More recently, we studied the power-law scaling generated by networks of neurons displaying irregular activity states . Our main finding is that such networks can display power-law relations, but these power-laws are not associated to criticality. The power-law scaling survives the replacement of individual neurons by stochastic processes, thus demonstrating that it can be obtained without criticality. We also show that such power-law relations can be explained by Boltzmann's molecular chaos. These results show that the power-law distributions constitute no proof for criticality in experimental systems and that other criteria should be used.
 Bedard, C., Kröger, H. and Destexhe, A. Does the 1/f frequency-scaling of brain signals reflect self-organized critical states ? Physical Review Letters 97: 118102, 2006 (see abstract).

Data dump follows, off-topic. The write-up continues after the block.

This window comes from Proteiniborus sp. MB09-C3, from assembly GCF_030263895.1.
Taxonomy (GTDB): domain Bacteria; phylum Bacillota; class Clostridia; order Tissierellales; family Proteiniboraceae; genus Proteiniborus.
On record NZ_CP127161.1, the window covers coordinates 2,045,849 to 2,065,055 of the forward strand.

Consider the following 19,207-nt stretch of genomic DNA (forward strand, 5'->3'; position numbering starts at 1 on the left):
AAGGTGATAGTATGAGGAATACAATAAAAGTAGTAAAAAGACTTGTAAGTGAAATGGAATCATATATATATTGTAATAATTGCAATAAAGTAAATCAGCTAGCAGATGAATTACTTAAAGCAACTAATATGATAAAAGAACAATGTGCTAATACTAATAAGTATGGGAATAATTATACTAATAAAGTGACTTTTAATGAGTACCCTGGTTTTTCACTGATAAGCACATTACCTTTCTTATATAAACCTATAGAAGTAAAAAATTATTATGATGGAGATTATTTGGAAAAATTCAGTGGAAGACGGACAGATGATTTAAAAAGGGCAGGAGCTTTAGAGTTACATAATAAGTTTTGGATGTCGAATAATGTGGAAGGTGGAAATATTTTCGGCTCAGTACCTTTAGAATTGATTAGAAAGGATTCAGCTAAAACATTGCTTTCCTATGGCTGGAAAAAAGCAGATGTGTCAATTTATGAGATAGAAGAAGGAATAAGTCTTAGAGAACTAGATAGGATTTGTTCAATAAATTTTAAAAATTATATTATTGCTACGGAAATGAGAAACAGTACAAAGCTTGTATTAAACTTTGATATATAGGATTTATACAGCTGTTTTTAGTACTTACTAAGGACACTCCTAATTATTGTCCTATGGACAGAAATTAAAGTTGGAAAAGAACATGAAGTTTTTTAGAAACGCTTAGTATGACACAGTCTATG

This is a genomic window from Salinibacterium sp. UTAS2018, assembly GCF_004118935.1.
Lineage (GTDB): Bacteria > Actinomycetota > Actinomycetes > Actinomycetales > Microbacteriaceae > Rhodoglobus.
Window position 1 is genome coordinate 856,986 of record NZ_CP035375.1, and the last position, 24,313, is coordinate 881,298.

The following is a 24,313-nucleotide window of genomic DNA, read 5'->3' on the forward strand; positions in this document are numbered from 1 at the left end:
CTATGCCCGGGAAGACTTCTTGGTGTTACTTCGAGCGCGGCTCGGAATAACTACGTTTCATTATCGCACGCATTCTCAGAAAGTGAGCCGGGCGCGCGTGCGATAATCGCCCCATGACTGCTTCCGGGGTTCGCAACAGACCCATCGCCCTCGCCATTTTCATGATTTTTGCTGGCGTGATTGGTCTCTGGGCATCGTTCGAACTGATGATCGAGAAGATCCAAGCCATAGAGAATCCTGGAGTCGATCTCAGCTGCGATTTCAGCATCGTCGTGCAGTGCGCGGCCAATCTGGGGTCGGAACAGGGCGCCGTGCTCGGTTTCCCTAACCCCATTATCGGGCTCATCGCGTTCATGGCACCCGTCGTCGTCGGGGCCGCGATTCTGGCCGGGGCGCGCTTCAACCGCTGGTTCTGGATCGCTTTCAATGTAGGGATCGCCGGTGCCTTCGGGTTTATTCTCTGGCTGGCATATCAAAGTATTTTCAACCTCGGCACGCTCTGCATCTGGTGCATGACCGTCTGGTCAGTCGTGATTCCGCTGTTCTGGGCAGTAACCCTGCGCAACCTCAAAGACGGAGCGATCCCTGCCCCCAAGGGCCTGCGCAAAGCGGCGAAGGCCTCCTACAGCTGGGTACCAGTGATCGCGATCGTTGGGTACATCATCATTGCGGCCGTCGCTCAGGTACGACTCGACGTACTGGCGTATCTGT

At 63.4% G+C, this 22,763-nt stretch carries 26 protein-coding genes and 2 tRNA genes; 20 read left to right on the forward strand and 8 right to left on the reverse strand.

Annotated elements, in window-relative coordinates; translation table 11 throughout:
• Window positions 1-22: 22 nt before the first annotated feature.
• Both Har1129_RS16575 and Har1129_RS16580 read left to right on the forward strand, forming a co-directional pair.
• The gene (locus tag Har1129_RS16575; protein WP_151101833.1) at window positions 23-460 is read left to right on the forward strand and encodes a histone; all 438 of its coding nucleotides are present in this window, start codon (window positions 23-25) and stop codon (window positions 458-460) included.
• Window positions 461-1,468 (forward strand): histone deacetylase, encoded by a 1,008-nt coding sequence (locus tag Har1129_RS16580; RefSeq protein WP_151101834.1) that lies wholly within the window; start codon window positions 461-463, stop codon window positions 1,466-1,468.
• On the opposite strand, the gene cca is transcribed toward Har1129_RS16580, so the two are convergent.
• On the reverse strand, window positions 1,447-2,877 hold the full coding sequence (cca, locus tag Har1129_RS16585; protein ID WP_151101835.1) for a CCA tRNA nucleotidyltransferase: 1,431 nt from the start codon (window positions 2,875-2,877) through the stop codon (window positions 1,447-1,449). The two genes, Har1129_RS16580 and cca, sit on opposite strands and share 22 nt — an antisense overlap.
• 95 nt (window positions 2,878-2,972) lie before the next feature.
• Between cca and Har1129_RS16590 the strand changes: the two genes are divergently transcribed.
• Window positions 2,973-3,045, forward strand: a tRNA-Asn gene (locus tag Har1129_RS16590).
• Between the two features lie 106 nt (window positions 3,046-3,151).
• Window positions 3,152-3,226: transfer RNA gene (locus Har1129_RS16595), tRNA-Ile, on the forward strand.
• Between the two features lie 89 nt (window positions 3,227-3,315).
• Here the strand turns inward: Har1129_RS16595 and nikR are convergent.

Bedard, C. and Destexhe, A. Macroscopic models of local field potentials the apparent 1/f noise in brain activity. Biophysical Journal 96: 2589-2603, 2009 (see abstract).
 Touboul, J. and Destexhe, A. Can power-law scaling and neuronal avalanches arise from stochastic dynamics? PLoS-One 5: e8982, 2010 (see abstract).
 El Boustani, S., Marre, O., Behuret, S., Baudot, P., Yger, P., Bal, T., Destexhe, A. and Frégnac, Y. Network-state modulation of power-law frequency-scaling in visual cortical neurons. PLoS Computational Biology 5: e1000519, 2009 (see abstract).
 Marre, O., El Boustani, S., Frégnac, Y. and Destexhe, A. Prediction of spatio-temporal patterns of neural activity from pairwise correlations. Physical Review Letters 102: 138101, 2009 (see abstract).
 Dehghani, N., Hatsopoulos, N.G., Haga, Z.D., Parker, R.A., Greger, B., Halgren, E., Cash, S.S., and Destexhe, A. Avalanche analysis from multi-electrode ensemble recordings in cat, monkey and human cerebral cortex during wakefulness and sleep. Frontiers Physiol. 3: 302, 2012 (see abstract).
 Peyrache, A., Dehghani, N., Eskandar, E.N., Madsen, J.R., Anderson, W.S., Donoghue, J.S., Hochberg, L.R., Halgren, E., Cash, S.S., and Destexhe, A. Spatiotemporal dynamics of neocortical excitation and inhibition during human sleep. Proc. Natl. Acad. Sci. USA 109: 1731-1736, 2012 (see abstract)